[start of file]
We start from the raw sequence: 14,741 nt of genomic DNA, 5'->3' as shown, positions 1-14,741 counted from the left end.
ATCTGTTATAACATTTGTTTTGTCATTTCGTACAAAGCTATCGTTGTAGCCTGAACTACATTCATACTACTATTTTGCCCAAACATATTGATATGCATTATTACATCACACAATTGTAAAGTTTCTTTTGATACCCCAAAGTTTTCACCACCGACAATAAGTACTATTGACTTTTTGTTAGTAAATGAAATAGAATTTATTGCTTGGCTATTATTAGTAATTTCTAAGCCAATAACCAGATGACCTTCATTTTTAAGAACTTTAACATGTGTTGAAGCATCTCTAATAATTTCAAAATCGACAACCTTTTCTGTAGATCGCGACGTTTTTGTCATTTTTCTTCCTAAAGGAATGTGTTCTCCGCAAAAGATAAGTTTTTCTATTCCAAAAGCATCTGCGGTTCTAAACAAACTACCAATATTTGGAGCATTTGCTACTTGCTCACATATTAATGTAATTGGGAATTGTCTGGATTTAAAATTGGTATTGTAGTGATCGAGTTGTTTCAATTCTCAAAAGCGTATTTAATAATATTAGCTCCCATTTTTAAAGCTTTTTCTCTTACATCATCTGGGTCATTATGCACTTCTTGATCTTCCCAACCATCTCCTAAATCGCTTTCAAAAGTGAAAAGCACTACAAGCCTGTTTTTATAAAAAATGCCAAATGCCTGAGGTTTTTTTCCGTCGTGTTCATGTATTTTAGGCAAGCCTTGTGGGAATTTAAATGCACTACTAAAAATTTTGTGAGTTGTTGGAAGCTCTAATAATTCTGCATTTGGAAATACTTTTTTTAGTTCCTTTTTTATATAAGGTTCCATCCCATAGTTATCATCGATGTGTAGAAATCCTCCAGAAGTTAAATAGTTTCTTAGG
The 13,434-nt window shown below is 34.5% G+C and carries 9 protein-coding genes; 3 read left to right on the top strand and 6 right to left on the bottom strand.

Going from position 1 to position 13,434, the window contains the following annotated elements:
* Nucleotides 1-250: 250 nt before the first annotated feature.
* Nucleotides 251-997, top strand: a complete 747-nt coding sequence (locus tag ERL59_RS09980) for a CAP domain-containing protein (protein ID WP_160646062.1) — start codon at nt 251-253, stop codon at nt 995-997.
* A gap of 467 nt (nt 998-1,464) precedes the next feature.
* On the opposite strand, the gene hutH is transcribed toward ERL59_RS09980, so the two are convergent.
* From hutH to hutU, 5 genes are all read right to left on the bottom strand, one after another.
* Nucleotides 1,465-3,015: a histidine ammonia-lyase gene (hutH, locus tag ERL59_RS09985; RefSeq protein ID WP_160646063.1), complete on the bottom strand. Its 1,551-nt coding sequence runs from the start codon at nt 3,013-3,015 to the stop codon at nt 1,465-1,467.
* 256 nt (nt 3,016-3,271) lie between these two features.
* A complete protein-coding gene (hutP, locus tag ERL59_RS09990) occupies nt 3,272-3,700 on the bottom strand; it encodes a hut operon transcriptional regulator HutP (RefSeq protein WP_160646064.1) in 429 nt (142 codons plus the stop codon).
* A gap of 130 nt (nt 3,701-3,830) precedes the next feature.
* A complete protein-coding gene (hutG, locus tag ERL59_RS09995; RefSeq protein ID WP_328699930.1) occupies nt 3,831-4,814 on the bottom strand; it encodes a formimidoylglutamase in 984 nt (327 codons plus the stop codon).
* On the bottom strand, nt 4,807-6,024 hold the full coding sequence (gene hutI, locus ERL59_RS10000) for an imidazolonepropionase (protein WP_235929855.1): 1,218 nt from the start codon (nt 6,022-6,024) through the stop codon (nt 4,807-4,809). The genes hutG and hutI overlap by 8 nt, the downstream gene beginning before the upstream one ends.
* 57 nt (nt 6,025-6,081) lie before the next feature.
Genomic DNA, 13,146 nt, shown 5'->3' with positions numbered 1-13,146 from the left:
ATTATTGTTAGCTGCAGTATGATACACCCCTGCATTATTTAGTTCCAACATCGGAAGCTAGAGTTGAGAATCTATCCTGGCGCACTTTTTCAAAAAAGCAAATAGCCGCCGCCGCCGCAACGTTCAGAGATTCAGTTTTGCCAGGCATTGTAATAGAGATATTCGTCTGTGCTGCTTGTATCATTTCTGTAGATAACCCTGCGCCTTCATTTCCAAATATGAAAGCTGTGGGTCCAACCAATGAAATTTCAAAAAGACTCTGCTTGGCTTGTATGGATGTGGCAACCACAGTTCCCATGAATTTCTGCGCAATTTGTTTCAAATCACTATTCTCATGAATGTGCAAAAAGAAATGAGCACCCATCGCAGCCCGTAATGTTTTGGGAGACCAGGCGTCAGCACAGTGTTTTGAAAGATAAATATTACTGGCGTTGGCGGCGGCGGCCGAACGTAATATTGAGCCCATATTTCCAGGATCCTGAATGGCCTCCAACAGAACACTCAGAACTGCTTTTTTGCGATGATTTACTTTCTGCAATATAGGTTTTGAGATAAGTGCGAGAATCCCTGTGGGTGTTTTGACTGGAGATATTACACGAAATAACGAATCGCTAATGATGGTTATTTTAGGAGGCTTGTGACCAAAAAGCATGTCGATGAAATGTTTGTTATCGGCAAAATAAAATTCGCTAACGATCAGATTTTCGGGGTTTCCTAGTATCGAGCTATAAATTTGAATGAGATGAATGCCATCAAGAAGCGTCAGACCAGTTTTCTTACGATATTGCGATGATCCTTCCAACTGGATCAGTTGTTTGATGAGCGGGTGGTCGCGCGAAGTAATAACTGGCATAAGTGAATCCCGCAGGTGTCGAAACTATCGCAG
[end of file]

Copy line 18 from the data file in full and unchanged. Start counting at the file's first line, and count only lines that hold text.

ATTATTGTTAGCTGCAGTATGATACACCCCTGCATTATTTAGTTCCAACATCGGAAGCTAGAGTTGAGAATCTATCCTGGCGCACTTTTTCAAAAAAGCAAATAGCCGCCGCCGCCGCAACGTTCAGAGATTCAGTTTTGCCAGGCATTGTAATAGAGATATTCGTCTGTGCTGCTTGTATCATTTCTGTAGATAACCCTGCGCCTTCATTTCCAAATATGAAAGCTGTGGGTCCAACCAATGAAATTTCAAAAAGACTCTGCTTGGCTTGTATGGATGTGGCAACCACAGTTCCCATGAATTTCTGCGCAATTTGTTTCAAATCACTATTCTCATGAATGTGCAAAAAGAAATGAGCACCCATCGCAGCCCGTAATGTTTTGGGAGACCAGGCGTCAGCACAGTGTTTTGAAAGATAAATATTACTGGCGTTGGCGGCGGCGGCCGAACGTAATATTGAGCCCATATTTCCAGGATCCTGAATGGCCTCCAACAGAACACTCAGAACTGCTTTTTTGCGATGATTTACTTTCTGCAATATAGGTTTTGAGATAAGTGCGAGAATCCCTGTGGGTGTTTTGACTGGAGATATTACACGAAATAACGAATCGCTAATGATGGTTATTTTAGGAGGCTTGTGACCAAAAAGCATGTCGATGAAATGTTTGTTATCGGCAAAATAAAATTCGCTAACGATCAGATTTTCGGGGTTTCCTAGTATCGAGCTATAAATTTGAATGAGATGAATGCCATCAAGAAGCGTCAGACCAGTTTTCTTACGATATTGCGATGATCCTTCCAACTGGATCAGTTGTTTGATGAGCGGGTGGTCGCGCGAAGTAATAACTGGCATAAGTGAATCCCGCAGGTGTCGAAACTATCGCAG